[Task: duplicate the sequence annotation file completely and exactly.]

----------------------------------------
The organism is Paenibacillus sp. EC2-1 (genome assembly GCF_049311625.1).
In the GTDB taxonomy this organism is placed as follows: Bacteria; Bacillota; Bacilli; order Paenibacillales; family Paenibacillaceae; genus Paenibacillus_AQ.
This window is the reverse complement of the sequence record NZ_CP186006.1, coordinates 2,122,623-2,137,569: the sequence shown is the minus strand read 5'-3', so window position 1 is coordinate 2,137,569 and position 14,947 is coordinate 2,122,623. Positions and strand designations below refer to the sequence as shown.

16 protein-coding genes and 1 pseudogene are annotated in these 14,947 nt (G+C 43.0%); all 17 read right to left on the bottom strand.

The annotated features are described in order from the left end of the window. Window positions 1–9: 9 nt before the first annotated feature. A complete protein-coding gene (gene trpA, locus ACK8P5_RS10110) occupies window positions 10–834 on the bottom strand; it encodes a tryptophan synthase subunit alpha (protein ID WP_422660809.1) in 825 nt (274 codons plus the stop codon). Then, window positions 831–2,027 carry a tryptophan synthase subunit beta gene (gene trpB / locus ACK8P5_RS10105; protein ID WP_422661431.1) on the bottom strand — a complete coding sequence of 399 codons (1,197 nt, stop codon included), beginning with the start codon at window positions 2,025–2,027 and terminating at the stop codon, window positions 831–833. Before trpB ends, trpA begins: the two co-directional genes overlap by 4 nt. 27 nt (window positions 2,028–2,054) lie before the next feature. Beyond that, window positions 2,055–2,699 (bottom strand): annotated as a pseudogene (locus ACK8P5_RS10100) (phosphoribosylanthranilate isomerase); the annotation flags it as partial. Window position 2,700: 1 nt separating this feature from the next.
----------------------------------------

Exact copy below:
The organism is Paenibacillus sp. EC2-1 (genome assembly GCF_049311625.1).
In the GTDB taxonomy this organism is placed as follows: Bacteria; Bacillota; Bacilli; order Paenibacillales; family Paenibacillaceae; genus Paenibacillus_AQ.
This window is the reverse complement of the sequence record NZ_CP186006.1, coordinates 2,122,623-2,137,569: the sequence shown is the minus strand read 5'-3', so window position 1 is coordinate 2,137,569 and position 14,947 is coordinate 2,122,623. Positions and strand designations below refer to the sequence as shown.

16 protein-coding genes and 1 pseudogene are annotated in these 14,947 nt (G+C 43.0%); all 17 read right to left on the bottom strand.

The annotated features are described in order from the left end of the window. Window positions 1–9: 9 nt before the first annotated feature. A complete protein-coding gene (gene trpA, locus ACK8P5_RS10110) occupies window positions 10–834 on the bottom strand; it encodes a tryptophan synthase subunit alpha (protein ID WP_422660809.1) in 825 nt (274 codons plus the stop codon). Then, window positions 831–2,027 carry a tryptophan synthase subunit beta gene (gene trpB / locus ACK8P5_RS10105; protein ID WP_422661431.1) on the bottom strand — a complete coding sequence of 399 codons (1,197 nt, stop codon included), beginning with the start codon at window positions 2,025–2,027 and terminating at the stop codon, window positions 831–833. Before trpB ends, trpA begins: the two co-directional genes overlap by 4 nt. 27 nt (window positions 2,028–2,054) lie before the next feature. Beyond that, window positions 2,055–2,699 (bottom strand): annotated as a pseudogene (locus ACK8P5_RS10100) (phosphoribosylanthranilate isomerase); the annotation flags it as partial. Window position 2,700: 1 nt separating this feature from the next.